On Friday, September 28th, many of the nation’s best cross country runners will travel to Madison, Wisconsin and race on the legendary Thomas Zimmer Championship course for the Nuttycombe Invitational.
Here are the top seven things you need to know about the big event:
1. The 2018 race will be the tenth anniversary of the Nuttycombe Invitational. This year marks one decade that the Wisconsin Badgers have hosted some of the top teams from around the country on campus for this premiere race. Like the nine years that have preceded the 2018 rendition of the Nuttycombe Wisconsin Invitational, the men will race an 8k and the women will race a 6k. These distances align with the distances that the men and women will race at the NCAA championships in November.
2. The Invitational will feature two women’s races and two men’s races. Teams can enter teams in an “A” and a “B” race to give more athletes the chance to compete. Seven athletes per team can race in each category.
— Wisconsin Track & Field (@BadgerTrackXC) September 27, 2018
3. The course for the invitational is named after a UW-River Falls runner. Thomas Zimmer, the UW-River Falls student-athlete and a fan of the Wisconsin Badgers, gifted money to the school to help construct the course, and the route now bears his name. The current course is also supported by the funds from former Wisconsin swimmer Chuck LaBahn whose financial contribution helped instal a full irrigation system on the course.
4. The course will be challenging. Athletes will do multiple loops of the Zimmer Championship Course and will run through thick woods and over rolling hills.
5. The Nuttycombe Wisconsin Invitational will be a set-up race for athletes in preparation for the NCAA championship. For the Badgers in particular, the race will serve as a test for Wisconsin before pre-nationals two weeks later. The NCAA Championships this year will also be held in Madison, Wisconsin, making this year’s invitational an ideal trial run for athletes hoping to qualify and chase titles at the National Championships later this fall.
IT’S FINALLY HERE…#ncaaXC SZN!!!!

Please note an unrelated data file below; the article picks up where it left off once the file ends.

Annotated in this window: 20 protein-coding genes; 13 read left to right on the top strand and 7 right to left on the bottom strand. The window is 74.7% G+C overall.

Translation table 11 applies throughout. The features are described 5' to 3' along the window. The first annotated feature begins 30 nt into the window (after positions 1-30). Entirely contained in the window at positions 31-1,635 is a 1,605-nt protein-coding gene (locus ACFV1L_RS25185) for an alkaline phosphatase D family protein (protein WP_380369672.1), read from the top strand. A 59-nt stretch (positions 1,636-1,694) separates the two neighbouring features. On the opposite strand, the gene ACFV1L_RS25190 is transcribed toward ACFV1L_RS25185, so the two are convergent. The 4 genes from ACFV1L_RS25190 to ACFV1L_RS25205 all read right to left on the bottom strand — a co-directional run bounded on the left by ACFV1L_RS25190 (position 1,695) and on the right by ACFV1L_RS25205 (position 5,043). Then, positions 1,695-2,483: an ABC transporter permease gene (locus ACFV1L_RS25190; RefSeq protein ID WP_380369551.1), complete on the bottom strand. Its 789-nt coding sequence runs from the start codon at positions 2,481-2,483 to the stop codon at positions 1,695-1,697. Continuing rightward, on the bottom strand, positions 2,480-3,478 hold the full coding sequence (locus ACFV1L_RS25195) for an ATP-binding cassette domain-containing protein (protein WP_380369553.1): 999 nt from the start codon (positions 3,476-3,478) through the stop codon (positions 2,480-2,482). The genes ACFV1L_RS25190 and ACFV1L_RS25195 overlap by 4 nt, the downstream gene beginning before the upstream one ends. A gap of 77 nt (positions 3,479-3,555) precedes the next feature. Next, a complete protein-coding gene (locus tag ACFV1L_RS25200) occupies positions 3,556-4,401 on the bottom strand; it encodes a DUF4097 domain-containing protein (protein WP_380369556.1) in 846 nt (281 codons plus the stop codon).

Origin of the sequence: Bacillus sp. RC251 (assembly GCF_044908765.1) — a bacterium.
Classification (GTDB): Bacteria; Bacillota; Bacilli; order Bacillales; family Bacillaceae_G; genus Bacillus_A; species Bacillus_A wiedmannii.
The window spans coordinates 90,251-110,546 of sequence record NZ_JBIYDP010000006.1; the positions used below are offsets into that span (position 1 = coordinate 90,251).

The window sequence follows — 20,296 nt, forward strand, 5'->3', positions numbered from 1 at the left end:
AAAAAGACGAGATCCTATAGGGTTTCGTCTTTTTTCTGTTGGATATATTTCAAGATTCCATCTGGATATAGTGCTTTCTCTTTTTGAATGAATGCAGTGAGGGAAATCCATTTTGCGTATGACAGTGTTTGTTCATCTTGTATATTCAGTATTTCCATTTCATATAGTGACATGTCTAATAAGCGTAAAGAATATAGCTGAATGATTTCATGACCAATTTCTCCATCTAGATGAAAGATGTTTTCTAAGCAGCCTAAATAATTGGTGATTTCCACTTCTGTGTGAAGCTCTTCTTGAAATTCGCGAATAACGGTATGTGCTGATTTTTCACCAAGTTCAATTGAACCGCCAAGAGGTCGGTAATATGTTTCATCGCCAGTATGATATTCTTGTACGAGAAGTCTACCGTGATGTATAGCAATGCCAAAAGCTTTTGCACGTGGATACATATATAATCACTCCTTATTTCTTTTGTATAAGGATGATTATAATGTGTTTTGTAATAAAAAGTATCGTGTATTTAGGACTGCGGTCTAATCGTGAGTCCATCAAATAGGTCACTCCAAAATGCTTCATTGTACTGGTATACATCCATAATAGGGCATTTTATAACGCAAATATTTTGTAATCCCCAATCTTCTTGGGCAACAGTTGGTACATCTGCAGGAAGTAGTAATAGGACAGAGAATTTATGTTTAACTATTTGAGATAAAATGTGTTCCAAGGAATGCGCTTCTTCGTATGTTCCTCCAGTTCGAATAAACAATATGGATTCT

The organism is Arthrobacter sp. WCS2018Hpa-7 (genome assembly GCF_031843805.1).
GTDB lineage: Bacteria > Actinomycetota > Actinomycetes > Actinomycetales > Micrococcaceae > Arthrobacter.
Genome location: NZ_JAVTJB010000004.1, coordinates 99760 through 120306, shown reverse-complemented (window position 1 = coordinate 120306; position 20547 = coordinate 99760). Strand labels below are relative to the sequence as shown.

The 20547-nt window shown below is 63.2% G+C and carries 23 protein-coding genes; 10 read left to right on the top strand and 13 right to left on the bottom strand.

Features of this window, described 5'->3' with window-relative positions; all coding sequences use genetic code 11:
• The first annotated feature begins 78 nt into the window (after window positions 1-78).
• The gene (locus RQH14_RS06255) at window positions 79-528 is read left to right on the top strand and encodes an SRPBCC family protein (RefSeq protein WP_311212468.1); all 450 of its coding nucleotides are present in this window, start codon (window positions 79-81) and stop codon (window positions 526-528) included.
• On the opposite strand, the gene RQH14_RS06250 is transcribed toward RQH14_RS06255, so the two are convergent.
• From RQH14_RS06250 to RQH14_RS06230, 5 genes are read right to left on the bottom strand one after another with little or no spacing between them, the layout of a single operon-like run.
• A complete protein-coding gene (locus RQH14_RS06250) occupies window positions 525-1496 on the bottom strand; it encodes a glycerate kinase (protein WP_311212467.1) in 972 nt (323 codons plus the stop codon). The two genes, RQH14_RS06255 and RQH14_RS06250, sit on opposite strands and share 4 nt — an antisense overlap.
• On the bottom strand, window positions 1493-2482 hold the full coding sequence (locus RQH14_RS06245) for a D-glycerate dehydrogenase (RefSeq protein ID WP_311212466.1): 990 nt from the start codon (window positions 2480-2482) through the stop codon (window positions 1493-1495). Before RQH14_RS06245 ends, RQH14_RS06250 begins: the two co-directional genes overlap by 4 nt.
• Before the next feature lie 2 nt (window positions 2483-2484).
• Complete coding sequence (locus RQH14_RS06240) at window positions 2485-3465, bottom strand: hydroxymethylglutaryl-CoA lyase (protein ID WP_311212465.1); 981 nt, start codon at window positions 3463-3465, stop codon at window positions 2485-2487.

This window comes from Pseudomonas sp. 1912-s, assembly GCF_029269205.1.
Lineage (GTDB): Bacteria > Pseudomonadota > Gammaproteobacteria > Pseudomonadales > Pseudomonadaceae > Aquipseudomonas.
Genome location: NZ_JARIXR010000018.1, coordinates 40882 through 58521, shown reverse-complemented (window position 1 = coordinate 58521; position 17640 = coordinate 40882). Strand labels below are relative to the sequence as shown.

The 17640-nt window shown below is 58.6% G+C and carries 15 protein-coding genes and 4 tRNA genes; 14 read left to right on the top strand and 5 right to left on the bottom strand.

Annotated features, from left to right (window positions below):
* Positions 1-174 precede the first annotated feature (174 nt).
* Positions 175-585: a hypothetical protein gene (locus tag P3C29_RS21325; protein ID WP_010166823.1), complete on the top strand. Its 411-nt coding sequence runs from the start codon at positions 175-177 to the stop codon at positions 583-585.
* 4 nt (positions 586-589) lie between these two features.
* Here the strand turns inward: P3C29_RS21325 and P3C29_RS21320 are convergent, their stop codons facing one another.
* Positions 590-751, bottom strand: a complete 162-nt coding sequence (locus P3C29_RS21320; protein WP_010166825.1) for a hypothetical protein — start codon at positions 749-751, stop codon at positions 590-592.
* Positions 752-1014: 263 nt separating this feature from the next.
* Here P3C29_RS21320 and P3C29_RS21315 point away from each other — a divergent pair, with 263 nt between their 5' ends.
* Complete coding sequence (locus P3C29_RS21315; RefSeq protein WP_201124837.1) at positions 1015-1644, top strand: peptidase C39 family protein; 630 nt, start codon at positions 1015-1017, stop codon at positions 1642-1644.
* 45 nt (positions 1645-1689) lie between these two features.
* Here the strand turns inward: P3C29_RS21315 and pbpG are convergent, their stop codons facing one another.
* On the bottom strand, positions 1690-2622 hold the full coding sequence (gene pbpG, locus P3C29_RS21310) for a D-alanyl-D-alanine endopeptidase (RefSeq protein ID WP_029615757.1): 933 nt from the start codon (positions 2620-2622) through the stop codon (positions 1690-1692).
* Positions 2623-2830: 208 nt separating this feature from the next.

The Road to the Championship Begins TODAY! pic.twitter.com/3EcjwhcWYv
— NCAA Track & Field (@NCAATrackField) August 31, 2018
6. Teams that perform well at the Nuttycombe invitational have a history of doing well at the NCAA championship. Over half of the teams who have claimed gold in Wisconsin in September go on to finish in the top two at the NCAA championships.
7. This year’s race will feature some of most elite collegiate runners in the country. Several of the top athletes from last year’s championship will be racing at Nuttycombe this year, creating a deep talent pool and setting the stage for a fast weekend. Defending men’s national champions, Northern Arizona, and defending women’s national champions, New Mexico, will be fielding athletes for the event.
Here’s what the recent winners have been up to since they raced at the Nuttycombe event:
EDNAH KURGAT (2017 Champion): Kurgat went on to win the NCAA championships last year as a redshirt sophomore and will be returning as one of New Mexico’s greatest runners in school history. She ran a 19:23.2 at the Nuttycombe Invitational last year and will look to defend her title in 2018. Her successful 2017 cross country season also led her to being named USTFCCCA Women’s National Athlete of the Year and a Honda Sport Award winner for cross country.
We want to wish Ednah much success at the upcoming @CWSA_HondaCup awards! This is one of the highest honors a student-athlete can receive in the nation. We are proud of Ednah & our @UNMLoboXCTF program. #GoLobos #Lobos4Life pic.twitter.com/pbF2C64k45
— New Mexico Lobos (@UNMLOBOS) June 18, 2018
JUSTYN KNIGHT (2017 and 2016 Champion): A two-time winner of the Nuttycombe Invitational, Knight also finished his running career at Syracuse this spring with an individual NCAA title in the men’s 5,000m, an individual NCAA title in men’s cross country and a team title in the 2015 cross country championships. He has also represented Canada at the World Cross Country Championships in China and the World Championships in London.
BRENNA PELOQUIN (2016 Champion): Peloquin, a Boise State runner, captured the 2016 title at the Nuttycombe Invitational as a sophomore, and she also finished 6th in the NCAA championships that same year. In addition, she has racked up several other Top 10 invitational finishes throughout her career.
It’s Race Week! 🏃♀️🏃
— Boise State XC (@BroncoSportsXC) September 24, 2018
ALLIE OSTRANDER (2015 Champion): Also from Boise State, Ostrander followed her Nuttycombe win with a second place finish at the NCAA championships in 2015 and also claimed two NCAA titles in the steeplechase. Ostrander took a redshirt year during her sophomore cross country and indoor track season, so she will have the chance to compete for the Broncos again in 2018.
MARC SCOTT (2015 Champion): Two years after his win at the Nuttycombe Invitational, Scott took the gold in the men’s 10,000m at the 2017 men’s outdoor track and field championship, Like Knight, he also represented his home country, Great Britain, in the 2017 World Championships in London. Scott was also a seven-time national champion during his career at Tulsa.